Larvae fed diets with astaxanthin below 5.3 ppm were found to have marginal growth, whereas those fed levels above 5.3 ppm had a better performance and significantly higher lipid levels. Rotifers enriched with polar rich emulsion containing a marine natural lecithin LC60 combined with 10 ppm of Naturose (Cyanotech) also resulted in a significant advantage in larval growth, survival and welfare compared to rotifers enriched with other emulsions.

Thus, DIVERSIFY established the following recommendations for enrichment products for greater amberjack larvae culture: DHA in enrichment products for Artemia10-17% TFA, EPA 14-20% TFA, and DHA/EPA ratio 1-5. For rotifers (Brachionus sp.), DHA in enrichment products 14% TFA, EPA 6% TFA, and DHA/EPA ratio 2.3. Carotenoids levels in enrichment products must be around 10 ppm.

In broodstock diets, the requirements of essential fatty acids were determined to obtain improved spawning quality (Sarih et al., 2019). Broodstock fed a diet containing 1.57% EPA+DHA showed high fertilisation and egg viability, higher number of eggs per spawn and kg of female, with the highest percent of fertilization, egg viability, hatching rate and larval survival. Egg fatty acid composition was shown to be influenced by broodstock diets.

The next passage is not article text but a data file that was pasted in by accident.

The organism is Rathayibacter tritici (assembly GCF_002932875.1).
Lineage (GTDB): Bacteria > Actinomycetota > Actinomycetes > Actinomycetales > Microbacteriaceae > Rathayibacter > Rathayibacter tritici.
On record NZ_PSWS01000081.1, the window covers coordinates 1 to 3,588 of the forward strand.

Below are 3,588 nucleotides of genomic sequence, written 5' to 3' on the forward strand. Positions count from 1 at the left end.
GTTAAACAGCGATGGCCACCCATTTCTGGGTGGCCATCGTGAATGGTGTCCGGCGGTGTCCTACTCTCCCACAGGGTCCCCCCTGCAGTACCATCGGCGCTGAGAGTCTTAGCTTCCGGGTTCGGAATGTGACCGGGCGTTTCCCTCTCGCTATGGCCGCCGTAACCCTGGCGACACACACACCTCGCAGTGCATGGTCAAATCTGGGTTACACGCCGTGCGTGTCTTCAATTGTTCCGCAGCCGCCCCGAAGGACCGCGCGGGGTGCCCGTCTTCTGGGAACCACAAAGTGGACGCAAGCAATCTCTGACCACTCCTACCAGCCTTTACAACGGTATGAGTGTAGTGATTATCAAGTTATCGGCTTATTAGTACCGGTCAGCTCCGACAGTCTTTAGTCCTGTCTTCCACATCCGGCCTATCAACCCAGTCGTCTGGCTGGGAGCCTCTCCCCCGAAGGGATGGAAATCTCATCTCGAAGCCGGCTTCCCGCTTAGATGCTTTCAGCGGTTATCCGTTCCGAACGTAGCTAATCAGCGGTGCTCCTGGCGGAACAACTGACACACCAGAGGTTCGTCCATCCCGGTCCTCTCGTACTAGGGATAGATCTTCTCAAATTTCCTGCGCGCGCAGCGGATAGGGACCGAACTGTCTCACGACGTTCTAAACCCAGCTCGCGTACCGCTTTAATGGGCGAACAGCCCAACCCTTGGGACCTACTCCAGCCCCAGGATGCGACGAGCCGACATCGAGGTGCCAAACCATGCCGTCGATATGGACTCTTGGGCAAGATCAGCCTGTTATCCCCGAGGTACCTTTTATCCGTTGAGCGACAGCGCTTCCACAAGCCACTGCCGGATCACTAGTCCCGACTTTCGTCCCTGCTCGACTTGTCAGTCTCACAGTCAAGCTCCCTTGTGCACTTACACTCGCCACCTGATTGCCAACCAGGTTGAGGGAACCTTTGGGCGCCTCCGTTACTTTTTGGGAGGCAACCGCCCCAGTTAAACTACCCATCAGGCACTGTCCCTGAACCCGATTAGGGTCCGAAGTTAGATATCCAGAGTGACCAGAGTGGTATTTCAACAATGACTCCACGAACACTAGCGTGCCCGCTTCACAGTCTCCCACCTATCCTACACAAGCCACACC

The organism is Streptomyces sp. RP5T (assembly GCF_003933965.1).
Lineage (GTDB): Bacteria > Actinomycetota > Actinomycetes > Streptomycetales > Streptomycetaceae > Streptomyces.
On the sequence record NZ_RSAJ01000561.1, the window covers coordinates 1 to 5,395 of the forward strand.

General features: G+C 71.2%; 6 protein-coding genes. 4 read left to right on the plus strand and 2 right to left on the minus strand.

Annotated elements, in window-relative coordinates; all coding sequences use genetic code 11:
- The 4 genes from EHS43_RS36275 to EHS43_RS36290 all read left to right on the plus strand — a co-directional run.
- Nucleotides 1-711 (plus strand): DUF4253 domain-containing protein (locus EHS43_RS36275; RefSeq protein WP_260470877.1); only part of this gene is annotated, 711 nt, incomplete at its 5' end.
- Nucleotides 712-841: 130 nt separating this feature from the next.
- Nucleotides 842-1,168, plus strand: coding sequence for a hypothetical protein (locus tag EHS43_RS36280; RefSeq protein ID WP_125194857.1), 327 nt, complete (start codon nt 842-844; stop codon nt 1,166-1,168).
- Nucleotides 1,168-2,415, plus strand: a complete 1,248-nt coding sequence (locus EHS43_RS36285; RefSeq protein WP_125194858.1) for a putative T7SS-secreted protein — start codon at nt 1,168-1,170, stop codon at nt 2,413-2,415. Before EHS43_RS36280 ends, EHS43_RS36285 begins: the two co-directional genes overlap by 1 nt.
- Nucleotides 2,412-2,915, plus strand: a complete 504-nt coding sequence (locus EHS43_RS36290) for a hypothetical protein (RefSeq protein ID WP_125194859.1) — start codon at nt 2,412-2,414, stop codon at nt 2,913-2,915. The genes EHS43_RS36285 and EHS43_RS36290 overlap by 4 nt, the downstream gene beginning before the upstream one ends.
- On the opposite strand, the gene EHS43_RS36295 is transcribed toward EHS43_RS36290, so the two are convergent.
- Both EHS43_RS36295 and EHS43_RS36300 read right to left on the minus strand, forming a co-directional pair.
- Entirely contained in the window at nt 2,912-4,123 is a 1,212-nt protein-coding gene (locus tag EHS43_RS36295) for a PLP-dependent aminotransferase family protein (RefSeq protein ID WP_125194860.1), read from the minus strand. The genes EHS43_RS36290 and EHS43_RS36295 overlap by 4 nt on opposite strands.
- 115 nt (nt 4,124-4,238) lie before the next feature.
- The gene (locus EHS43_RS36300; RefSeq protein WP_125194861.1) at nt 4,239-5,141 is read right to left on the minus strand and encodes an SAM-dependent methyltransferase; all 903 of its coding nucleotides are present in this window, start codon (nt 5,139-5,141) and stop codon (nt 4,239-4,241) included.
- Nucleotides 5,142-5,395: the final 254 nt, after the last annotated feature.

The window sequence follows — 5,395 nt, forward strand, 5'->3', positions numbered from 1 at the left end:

A diet containing 14-15 % EPA+DHA of total fatty acids (corresponding to 2.5-3 % in a dry diet) resulted in the best spawning performance in greater amberjack broodstock. Increasing dietary EPA+DHA contents did not improve spawning performance. Histidinecontents in broodstock diets ranging between 1 and 1.5% and inclusion of Taurine were shown to increase the reproductive performance of greater amberjack.


Larval husbandry

The objectives of DIVERSIFY for larval husbandry were to (a) study the effects of different feeding strategies on larval performance in intensive systems, and (b) develop feeding protocols and rearing methodologies in semi-intensive systems for the industrial production of the species. The results indicated that larval rearing in large tanks and low initial stocking of eggs-larvae improved the growth performance and survival of greater amberjack.